Jumbo is a curious exploration that delves inside the world of falling in love with an inanimate object and while this might sound peculiar, or even somewhat insipid as a subject matter, it’s definitely not the latter and it’s also welcomingly weird.
This directorial debut from Belgian Writer/Director Zoé Wittock stars Noémie Merlant as Jeanne, an introverted young woman who still lives at home, and takes a late-night cleaning job at her local fairground, where she’s been visiting all her life. Jeanne isn’t really your happy-go-lucky type (who is really) but also never cruel or dislikeable. Sure, she’s a little nervous but comfortable in her own small world, which also involves building miniature theme park rides in her room, complete with lights and all the detail.
While Jeanne has trouble connecting with other people, her job gives her the opportunity to find deep admiration and intrigue with the inanimate objects in the darkness of a deserted fairground and, explicitly, a new ride she nicknames ‘Jumbo’, because of its size and prowess. It’s one of those theme park rides that spins you up in the air, and while she’s fascinated by its presence, it’s not long before she begins falling for its bright lights, smooth surfaces and inviting movement.
Reportedly inspired by the Olympian Erika LaBrie, who fell in love and married the Eiffel Tower, Wittock’s film generally follows a serious tone, focusing on Jeanne’s personal struggle with intimacy and her internal desire to be with something she loves. The counterweight to her introvert is her mother Margarette (Emmanuelle Bercot), who is the opposite, a barmaid at the local pub and always trying to force her daughter to talk about sex, who’s also open about the men she sleeps with, and what she loves about it. Jeanne’s Father isn’t on the scene, and the remaining men in Jumboare mainly inconsiderate and examples of male harassment and power games, so it’s effortless to side and empathise with Jeanne’s situation, rather than her mother. You can appreciate why she’s falling in love with a machine because in this circumstance, it’s one of the few things with class and restraint.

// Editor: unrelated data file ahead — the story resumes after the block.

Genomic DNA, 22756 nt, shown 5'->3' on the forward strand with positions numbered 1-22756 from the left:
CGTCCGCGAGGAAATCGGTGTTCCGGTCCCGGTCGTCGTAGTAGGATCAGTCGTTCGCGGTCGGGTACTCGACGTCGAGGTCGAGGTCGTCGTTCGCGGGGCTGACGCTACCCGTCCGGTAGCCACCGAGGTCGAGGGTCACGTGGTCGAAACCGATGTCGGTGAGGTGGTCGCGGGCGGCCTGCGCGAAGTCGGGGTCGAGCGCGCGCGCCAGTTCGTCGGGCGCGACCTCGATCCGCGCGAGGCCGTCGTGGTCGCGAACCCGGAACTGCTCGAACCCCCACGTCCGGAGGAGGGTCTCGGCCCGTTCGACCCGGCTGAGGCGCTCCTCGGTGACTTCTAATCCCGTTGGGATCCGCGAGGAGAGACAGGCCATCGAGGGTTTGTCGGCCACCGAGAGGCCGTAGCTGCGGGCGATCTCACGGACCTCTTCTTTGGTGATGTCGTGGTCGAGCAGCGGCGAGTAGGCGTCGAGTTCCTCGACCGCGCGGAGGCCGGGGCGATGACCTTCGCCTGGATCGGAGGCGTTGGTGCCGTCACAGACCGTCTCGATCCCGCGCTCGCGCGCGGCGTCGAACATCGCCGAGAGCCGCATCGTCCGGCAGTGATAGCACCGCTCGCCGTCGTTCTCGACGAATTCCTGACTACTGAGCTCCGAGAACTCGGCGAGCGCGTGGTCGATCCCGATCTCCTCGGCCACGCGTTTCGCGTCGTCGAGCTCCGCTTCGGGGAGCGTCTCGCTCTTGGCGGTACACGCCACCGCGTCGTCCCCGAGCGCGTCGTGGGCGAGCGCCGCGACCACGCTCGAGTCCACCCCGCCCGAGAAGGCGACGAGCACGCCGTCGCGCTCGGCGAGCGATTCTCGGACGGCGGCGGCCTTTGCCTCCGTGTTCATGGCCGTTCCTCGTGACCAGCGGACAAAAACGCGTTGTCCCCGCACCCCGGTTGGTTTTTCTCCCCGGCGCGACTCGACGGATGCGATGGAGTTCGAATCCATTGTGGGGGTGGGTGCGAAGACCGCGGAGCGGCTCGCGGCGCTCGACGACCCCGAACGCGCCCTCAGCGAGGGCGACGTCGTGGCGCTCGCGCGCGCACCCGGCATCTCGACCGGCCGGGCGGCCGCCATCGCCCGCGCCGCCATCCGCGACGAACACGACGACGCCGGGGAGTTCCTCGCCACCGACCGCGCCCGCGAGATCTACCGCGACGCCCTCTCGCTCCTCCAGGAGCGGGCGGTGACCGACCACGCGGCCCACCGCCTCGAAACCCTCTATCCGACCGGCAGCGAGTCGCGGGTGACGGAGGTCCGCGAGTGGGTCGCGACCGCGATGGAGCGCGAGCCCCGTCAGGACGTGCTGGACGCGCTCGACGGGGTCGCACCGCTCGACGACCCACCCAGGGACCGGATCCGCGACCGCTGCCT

One of the key things that made Jumbo particularly alluring was the cinematography from Thomas Buelens, and particularly in the solo scenes between Jeanne and Jumbo, which counteract the darker day-to-day. These beautiful, exquisite visual moments fill the screen and while you’re aware this is a bizarre tale, the use of fairground ride lights as visual representation of ‘actual’ conservation is inspired. There are also escapism scenes for Jeanne through light and sound, where she discovers a sexual thrill with the ride, but it’s not gratuitous and remains personal to the character, even though you can sense the pleasure. For some reason, it sparked into my head as an 18-rated Close Encounters of the Third Kind in its passion, especially in those crescendo moments of Spielberg’s classic. I also liked a similar moment with oil and orgasm, which visually isn’t too far from the unforgettable other world in Under the Skin, but here it’s all about Jeanne, rather than death.
While Jumbo doesn’t exactly delve into mental health, and it could, I’m not sure it matters. Her central story is of her finding love, and a personal awakening to sexual self-exploration, something we can all connect with in an adult sense. I feel we miss a little backstory though, as we don’t know much about her past at all, or why she has this longing, in a psychological sense. On the surface, an object will rarely leave you, as people seem to in her life, but whether this is trauma is unknown. The one thing that’s clear is that most of the men in her life aren’t really that nice, and who says who, or what, we fall for anyway? And, in truth, what’s the difference in any of us using mechanical means to aid our pleasure, in every form.
While the ending of Jumbo is a slight departure compared to what’s come before and doesn’t quite feel right in the context of where we’ve been, it’s a somewhat cathartic win for the excellent two lead women, and that’s never a bad thing. Utterly unusual, and beautifully shot, it’s the sincere, persuasive lead performance from Noémie Merlant that keeps you engaged right to the end.